Earlier this week, U.S. thin film producer and project developer First Solar announced that it was offering 8.5 million shares of common stock. The net proceeds to First Solar are expected in the range between $370 million and $430 million depending on the extent to which the over allotment shares will be drawn on. This capital increase marks the largest raising in public funds by a solar company in more than a year.
Goetz Fischbeck, executive director of Equity Research at Bankhaus Lampe, considers the strategy and implications of the move.
What was your initial reaction to the announcement that First Solar was issuing the shares?
The announced capital increase does not come as a total surprise. There had been indications that First Solar was considering to raise new capital and if you look at the share price performance since April, it looks like very good timing in my opinion.
Prior to the announcement, First Solars share price was trading at the highest levels since October 2011, so obviously ever since then there has not been a better opportunity to issue new stocks. The company has now reached valuation levels that, from the companys perspective, make a capital raise an interesting option again.
What is interesting to note is that right now there are still a lot of open questions in the solar industry. The trade dispute regarding Chinese modules is an important factor, the punitive duties have only just been imposed, so its unclear how this important trade dispute will evolve and what consequences it will have on module prices around the globe. If the Chinese PV manufacturers put a bigger emphasis on shifting their sales efforts to areas other than Europe, North America and Japan, and also focus more strongly on newly emerging markets, the so-called sustainable markets that First Solar is already very active in, this could lead to a stronger price competition in these markets, for instance.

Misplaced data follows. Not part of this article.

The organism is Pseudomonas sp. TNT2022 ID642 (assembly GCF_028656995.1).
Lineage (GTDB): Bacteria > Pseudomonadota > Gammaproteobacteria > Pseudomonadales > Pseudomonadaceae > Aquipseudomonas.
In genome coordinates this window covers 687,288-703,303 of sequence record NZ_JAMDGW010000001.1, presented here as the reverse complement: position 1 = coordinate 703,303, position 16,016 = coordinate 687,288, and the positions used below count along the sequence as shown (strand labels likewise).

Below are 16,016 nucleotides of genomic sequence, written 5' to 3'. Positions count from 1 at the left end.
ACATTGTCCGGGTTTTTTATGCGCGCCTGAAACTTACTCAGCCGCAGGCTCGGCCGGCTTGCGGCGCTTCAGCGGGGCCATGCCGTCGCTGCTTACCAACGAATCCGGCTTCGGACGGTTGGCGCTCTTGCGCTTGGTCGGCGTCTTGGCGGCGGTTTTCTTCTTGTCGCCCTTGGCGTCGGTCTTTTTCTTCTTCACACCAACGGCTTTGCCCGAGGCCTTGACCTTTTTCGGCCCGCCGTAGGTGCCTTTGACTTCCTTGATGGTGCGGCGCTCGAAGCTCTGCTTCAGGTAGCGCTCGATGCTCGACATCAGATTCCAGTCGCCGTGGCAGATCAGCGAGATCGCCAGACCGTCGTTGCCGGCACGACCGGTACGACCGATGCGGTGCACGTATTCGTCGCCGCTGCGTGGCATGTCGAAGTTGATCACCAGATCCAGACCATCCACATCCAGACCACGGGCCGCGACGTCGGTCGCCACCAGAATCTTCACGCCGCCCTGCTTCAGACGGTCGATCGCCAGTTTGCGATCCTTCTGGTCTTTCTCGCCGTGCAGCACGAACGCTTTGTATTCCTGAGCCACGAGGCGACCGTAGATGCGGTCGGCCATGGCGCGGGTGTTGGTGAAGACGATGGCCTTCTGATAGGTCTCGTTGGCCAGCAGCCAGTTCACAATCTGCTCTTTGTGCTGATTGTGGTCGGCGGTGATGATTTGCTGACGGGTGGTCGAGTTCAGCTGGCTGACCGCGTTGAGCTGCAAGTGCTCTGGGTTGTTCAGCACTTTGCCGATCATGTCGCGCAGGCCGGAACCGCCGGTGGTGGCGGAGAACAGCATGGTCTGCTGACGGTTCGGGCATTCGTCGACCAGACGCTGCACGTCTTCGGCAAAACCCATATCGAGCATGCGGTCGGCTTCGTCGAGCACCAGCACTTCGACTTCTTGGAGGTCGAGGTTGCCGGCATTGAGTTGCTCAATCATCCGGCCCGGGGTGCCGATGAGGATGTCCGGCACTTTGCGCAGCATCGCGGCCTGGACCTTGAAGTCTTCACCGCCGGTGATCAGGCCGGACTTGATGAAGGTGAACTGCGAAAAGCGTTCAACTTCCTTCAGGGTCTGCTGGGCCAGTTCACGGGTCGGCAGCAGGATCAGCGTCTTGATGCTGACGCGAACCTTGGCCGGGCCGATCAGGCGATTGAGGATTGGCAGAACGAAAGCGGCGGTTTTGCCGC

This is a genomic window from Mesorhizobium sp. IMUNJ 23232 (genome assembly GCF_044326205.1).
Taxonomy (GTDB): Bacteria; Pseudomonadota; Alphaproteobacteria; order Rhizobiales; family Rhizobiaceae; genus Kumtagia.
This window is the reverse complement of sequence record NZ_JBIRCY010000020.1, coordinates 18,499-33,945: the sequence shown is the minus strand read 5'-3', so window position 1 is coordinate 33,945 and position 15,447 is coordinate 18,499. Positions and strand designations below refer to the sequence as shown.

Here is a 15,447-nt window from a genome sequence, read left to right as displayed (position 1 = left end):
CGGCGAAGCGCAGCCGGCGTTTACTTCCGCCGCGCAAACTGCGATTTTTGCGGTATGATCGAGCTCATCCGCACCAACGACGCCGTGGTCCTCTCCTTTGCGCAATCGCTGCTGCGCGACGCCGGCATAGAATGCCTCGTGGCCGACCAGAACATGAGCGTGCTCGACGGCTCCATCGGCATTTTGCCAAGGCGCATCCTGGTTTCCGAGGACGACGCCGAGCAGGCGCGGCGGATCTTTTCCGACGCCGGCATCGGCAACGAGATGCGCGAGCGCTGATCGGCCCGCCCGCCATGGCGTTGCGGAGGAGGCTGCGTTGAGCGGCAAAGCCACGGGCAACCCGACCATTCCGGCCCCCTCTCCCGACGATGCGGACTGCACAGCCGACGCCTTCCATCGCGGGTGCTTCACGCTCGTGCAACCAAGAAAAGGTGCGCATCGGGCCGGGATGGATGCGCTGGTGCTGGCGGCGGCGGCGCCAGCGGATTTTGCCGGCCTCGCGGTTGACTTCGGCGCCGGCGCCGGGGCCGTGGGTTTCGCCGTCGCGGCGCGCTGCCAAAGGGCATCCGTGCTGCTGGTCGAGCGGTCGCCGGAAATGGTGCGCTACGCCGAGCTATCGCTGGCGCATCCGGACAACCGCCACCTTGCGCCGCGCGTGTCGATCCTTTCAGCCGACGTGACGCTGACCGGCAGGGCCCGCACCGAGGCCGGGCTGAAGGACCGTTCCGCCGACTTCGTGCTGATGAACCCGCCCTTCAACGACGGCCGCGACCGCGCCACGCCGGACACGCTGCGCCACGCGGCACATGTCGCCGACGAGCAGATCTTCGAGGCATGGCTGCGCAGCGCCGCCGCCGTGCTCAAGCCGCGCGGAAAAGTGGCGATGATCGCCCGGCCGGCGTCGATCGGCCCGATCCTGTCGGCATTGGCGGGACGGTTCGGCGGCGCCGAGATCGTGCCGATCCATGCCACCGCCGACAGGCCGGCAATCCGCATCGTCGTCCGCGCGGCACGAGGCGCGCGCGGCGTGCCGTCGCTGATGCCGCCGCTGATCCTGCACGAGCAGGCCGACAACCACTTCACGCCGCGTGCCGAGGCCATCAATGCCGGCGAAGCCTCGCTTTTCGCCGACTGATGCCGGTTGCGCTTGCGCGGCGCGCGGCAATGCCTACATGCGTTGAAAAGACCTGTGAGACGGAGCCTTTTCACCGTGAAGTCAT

In light of this, what is the consequence of First Solar bolstering its cash position through this share offering?
The big distinguishing factor of First Solar compared to 95% of its peers is that it has a healthy balance sheet. As its business strategy is to develop utility scale projects, the kind of money that a company needs up front in order to be able to develop projects in the hundreds of megawatts are significant sums.
A lot of Chinese module manufacturers would love to compete with First Solar for similar projects. These companies have the problem that they dont have the financial strength on their balance sheet and find it more and more difficult to receive the financial backing from Chinese banks in order to develop such large scale projects in markets where there are no guaranteed feed-in tariffs.
With the additional money from the capital increase, First Solar will not require to first seek the financial backing of the banks if it feels that a certain market looks attractive to it. I believe in a number of interesting emerging solar markets, its not yet that easy to convince bankers to support solar projects in these countries.